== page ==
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Stop Persecuting Opponents, Save Lives From Covid-19 – Jailed Chin’ono To Govt

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Agencies


INCARCERATED Zimbabwean journalist Hopewell Chin’ono has resorted to writing letters from prison as he fights his latest arrest.

In his latest installment, leaked to the public via social media on Thursday, he wrote four emotionally-charged pages in capital letters outlining his struggle.

He also appealed to the government to stop targeting opposition politicians and government critics and concentrate on, “saving lives from Covid-19 as the country staggers along with a health system in total shambles”.

Chin’ono was arrested for the third time in six months earlier in January, the latest for allegedly “communicating falsehoods”.

He is accused of posting a video understood to be exposing police brutality during Covid-19 regulations enforcement. In the video, which was widely circulated, it was alleged that a police officer beat a child on its mother’s back, which died.

However, after police investigations, it turned out that a police officer smashed a windscreen of a public commuter and the fragments hit the mother and her baby. Police also claim the baby had survived. As such the police feel Chin’ono and others such as MDC Alliance spokesperson Fadzayi Mahere and legislator Job Sikhala “undermined confidence in law enforcement agency”, hence their arrest and detention.

On Thursday Chin’ono appeared in court seeking bail but the magistrate declined. He is due in court again on February 18. Bail was denied on the basis that “he would commit more crimes if released”.

In his handwritten letter to the public, Chin’ono argued that courts must not be used as an instrument of political persecutions.

“I have been denied bail on the basis of frivolous grounds. I respect the court’s right to make a determination on the basis of facts,” he wrote.

He also denied having sent the alleged tweet which is the basis of his arrest.

“No such evidence (tweet) exists in the hands of the police, but the court chose to believe the lying man,” he claimed.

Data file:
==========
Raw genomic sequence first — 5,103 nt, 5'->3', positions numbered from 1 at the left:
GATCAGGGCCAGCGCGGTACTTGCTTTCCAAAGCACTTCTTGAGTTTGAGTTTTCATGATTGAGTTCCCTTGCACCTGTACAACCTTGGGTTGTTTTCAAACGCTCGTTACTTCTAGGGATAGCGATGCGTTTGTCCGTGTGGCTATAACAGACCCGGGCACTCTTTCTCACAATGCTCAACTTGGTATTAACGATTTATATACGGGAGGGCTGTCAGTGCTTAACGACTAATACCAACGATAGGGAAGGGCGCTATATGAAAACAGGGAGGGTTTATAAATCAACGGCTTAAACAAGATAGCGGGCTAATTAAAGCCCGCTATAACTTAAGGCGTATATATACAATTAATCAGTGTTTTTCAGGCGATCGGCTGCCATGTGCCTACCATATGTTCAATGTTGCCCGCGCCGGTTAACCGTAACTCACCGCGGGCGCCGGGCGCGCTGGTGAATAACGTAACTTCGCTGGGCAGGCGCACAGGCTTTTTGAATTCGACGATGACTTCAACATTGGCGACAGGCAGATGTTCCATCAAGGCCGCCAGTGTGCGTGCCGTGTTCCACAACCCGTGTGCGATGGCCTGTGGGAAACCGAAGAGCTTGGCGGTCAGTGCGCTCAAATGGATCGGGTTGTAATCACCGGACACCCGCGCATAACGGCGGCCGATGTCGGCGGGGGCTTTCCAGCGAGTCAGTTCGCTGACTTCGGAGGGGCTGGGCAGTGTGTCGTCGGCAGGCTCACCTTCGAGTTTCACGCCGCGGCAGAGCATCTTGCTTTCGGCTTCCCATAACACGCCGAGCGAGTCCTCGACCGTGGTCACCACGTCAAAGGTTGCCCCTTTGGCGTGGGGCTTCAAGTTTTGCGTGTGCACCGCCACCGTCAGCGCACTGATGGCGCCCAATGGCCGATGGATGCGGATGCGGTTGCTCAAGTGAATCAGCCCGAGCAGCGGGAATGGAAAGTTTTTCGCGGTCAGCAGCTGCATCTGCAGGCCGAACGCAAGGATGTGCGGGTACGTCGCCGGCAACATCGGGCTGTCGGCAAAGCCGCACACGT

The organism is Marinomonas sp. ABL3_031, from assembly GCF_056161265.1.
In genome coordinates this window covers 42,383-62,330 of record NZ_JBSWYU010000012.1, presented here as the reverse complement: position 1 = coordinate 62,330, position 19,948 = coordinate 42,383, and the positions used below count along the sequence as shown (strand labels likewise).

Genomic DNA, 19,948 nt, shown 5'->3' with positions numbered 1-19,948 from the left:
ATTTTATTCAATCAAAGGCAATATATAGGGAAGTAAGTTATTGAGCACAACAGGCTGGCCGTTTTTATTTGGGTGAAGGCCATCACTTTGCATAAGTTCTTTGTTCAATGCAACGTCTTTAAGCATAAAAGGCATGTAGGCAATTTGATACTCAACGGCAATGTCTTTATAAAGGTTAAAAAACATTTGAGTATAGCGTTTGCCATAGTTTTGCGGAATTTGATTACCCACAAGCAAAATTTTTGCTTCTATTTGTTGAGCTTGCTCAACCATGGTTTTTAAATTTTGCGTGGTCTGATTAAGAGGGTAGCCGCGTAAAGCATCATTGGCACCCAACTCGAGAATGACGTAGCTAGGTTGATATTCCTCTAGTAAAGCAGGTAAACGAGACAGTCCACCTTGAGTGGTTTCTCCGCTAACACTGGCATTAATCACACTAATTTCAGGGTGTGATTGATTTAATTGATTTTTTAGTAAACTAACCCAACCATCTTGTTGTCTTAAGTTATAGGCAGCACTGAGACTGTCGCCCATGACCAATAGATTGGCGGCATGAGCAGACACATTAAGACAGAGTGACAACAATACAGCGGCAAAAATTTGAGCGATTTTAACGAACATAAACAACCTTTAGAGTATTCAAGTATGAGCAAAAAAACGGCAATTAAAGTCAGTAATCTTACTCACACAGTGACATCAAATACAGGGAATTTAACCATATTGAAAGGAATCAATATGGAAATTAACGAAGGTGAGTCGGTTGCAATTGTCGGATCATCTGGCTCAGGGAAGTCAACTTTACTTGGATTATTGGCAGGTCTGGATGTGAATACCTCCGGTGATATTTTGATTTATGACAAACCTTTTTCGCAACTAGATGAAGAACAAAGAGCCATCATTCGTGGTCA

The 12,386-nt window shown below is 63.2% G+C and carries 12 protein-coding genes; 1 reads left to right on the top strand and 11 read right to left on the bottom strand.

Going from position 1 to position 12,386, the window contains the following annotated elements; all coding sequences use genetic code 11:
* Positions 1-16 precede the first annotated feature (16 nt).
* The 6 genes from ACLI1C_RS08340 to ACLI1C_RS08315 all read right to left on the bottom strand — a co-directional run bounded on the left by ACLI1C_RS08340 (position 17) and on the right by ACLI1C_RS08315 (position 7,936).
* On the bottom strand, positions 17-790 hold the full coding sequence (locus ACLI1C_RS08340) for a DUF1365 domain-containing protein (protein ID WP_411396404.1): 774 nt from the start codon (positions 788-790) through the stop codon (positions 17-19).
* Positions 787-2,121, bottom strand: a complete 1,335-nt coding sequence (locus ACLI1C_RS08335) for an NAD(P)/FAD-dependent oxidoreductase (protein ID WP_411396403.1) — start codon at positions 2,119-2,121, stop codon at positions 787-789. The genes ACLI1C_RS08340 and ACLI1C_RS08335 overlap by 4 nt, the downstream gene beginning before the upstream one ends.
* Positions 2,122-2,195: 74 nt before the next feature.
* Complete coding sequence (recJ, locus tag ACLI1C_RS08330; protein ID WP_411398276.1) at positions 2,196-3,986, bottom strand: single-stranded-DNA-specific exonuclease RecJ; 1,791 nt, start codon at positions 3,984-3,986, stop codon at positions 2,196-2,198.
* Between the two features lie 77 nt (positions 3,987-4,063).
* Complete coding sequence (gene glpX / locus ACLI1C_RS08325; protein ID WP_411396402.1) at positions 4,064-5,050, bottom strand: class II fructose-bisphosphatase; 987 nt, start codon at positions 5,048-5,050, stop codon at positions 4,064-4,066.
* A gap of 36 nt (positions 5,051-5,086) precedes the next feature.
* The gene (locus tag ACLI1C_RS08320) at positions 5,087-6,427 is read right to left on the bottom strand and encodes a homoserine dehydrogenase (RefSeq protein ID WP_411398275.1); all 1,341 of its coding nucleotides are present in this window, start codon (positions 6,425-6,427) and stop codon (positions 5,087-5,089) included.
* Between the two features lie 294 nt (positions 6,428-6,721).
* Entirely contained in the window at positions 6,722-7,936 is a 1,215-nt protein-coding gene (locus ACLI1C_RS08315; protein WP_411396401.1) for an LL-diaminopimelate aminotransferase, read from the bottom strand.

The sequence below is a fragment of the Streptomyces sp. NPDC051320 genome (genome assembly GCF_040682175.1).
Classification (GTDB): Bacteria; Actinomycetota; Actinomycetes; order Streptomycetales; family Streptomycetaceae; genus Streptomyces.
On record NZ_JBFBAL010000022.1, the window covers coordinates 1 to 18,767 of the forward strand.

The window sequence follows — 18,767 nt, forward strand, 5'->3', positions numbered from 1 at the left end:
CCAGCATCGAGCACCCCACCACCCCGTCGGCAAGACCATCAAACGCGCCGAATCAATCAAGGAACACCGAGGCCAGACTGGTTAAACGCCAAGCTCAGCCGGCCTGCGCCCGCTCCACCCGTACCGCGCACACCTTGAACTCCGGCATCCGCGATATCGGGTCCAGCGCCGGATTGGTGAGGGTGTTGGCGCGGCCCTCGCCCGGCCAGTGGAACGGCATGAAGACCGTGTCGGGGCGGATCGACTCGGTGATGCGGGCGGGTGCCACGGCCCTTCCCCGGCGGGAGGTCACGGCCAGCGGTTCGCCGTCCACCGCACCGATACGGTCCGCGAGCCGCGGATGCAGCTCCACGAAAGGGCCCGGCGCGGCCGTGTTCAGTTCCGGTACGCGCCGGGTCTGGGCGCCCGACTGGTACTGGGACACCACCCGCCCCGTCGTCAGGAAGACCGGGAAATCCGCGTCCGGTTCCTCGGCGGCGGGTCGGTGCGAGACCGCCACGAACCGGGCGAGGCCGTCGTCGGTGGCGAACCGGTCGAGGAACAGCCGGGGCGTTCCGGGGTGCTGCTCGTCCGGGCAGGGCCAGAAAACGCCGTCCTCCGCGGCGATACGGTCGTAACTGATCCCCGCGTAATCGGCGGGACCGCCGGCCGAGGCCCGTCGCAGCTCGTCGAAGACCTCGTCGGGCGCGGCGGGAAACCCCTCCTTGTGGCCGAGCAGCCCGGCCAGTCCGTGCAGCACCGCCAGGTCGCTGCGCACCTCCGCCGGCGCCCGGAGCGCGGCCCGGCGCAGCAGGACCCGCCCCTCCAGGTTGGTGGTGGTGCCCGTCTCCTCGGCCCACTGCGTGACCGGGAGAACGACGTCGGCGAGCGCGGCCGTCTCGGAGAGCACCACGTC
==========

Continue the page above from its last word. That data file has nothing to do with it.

Chin’ono, Sikhala and Mahere’s arrest was condemned by media mogul Trevor Ncube, who owns Alfa Media Holdings, one of the biggest independent media platforms. Ncube also forms part of President Emmerson Mnangagwa’s advisory council, but in his statement said the trio’s arrest was a “chilling attack on freedom of expression by the state”.

Law professor at Kent University in the UK, Alex Magaisa, argued that the law under which the three are being prosecuted was struck down by the Constitutional Court in 2014.

In its 2020 report, Reporters Without Borders ranked Zimbabwe 126th out of 180 in terms of press freedom.

Meanwhile, VOA reports rights groups are calling on Zimbabwe authorities to drop charges against Chin’ono, Mahere and Sikhala saying the charges against the three are part of the government’s efforts to stifle critics.

Paidamoyo Saurombe — from Zimbabwe Lawyers for Human Rights, the organisation representing Chin’ono and the two opposition politicians — has a different point of view.

“It is our considered view that Mr. Chin’ono is not a convicted criminal, he has not been convicted of any crime in the past and hence to say he has a propensity to commit other offenses whilst on bail would be a gross misdirection on the part of the court,” he said.

Saurombe says his client will appeal to the High Court to overturn the magistrate’s ruling.

Zimbabwe Lawyers for Human Rights says the charge of “peddling falsehoods” was removed from Zimbabwe’s Constitutional Court in 2014.

Robert Shivambu, spokesman for Amnesty International in southern Africa, is urging the government to drop the charges, which he says are part of a crackdown on opposition leaders, human rights activists, journalists and any voices critical of the government.

“It is consistent with the harassment and intimidation that we have seen against anyone who respects human rights transparency and accountability in Zimbabwe in recent past,” Shivambu said.

“The government must stop treating dissent as enemies of the state and allow human rights, including the right to freedom of expression, to thrive in Zimbabwe.”

When asked for a comment, Nick Mangwana, Zimbabwe’s information secretary, said, “The decision on who is prosecuted and who is not rests with the prosecutor general in Zimbabwe (Kumbirai Hodzi). Our constitution is clear that that decision by the country’s prosecutor general should not be influenced by anybody. In this particular case, one can actually infer that Amnesty International is interfering with the justice delivery system in Zimbabwe, which is wrong.”

The three defendants — Chin’ono, Mahere and Sikhala — were arrested for commenting on a video in which citizens accused police officers of fatally assaulting a baby, who was on her mother’s back.

Police later issued a statement saying neither the mother nor the baby were assaulted.